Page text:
RAUS 7th Graders Sharing Breakfast with NetPals Mentors
The Spring has been a busy time for every 7th grader at both the Rindge Avenue (RAUS) and Cambridge Street (CSUS) Upper Schools where every 7th grade student has been corresponding with a NetPal science mentor from one of several Cambridge corporations. All students and mentors got to share projects and conversation over breakfast in March.
After breakfast in the RAUS cafeteria where almost 160 people enjoyed hot chocolate and baked goods, students and mentors from Cambridge Systematics, WR Grace and Vecna gathered in the auditorium to hear two presentations on using math to make decisions in everyday life and at work. Ed Keisling from Vecna shared a slide presentation on how algebra could help decide which movie to see, by assigning values to and weighing certain critical information. And Tom Rossi from Cambridge Systematics enlightened the crowd with a hypothetical problem on whether to take a bus or drive one’s car downtown, looking at time, cost, and other variables. Students seemed totally engrossed and eager to share their own ideas with the presenters. At the end of the breakfast, each 7th grader was given a small calculator, compliments of the three partner companies.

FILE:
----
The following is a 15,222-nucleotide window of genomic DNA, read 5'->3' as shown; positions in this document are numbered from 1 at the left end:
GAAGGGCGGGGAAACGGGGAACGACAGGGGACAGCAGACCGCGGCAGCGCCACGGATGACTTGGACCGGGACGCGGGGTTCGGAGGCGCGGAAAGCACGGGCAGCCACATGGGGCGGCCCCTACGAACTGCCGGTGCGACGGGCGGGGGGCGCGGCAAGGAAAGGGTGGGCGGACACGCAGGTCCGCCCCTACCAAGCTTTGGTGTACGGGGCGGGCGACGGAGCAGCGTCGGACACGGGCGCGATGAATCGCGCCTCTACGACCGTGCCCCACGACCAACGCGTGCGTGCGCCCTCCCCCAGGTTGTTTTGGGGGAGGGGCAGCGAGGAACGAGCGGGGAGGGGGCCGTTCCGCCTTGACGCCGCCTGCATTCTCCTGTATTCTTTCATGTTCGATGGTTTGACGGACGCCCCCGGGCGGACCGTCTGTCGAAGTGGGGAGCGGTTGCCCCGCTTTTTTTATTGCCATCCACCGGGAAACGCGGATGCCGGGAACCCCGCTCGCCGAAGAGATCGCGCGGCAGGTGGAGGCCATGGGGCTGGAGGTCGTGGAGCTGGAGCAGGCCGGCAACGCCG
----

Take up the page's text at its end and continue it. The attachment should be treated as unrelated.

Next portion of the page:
At the CSUS EXPO breakfast, about 70 students shared lab reports and conversation with an equal number of scientists and engineers from the Broad Institute, Draper Lab, Novartis and the MassBioEd Foundation. Many seventh grade parents also attended. Students presented their lab reports on poster board with attention to graphic design as well as science content. There was a buzz of lively conversation throughout the breakfast as students explained to NetPals how they arrived at their conclusions and fielded well-deserved compliments on their work.
Many thanks to Grade 7 Science Teachers Pam Shwartz (CSUS) and Jay Mahoney (RAUS) for their invaluable leadership and organizational skills in promoting and fostering CSV’s NetPals program in their respective schools. CSV’s appreciation also extends to Dan Monahan, Science Instructional Coach, for his support of the NetPals program as well. It is our hope that every 7th grader, in all five upper schools, will soon have the opportunity to work with a special NetPal.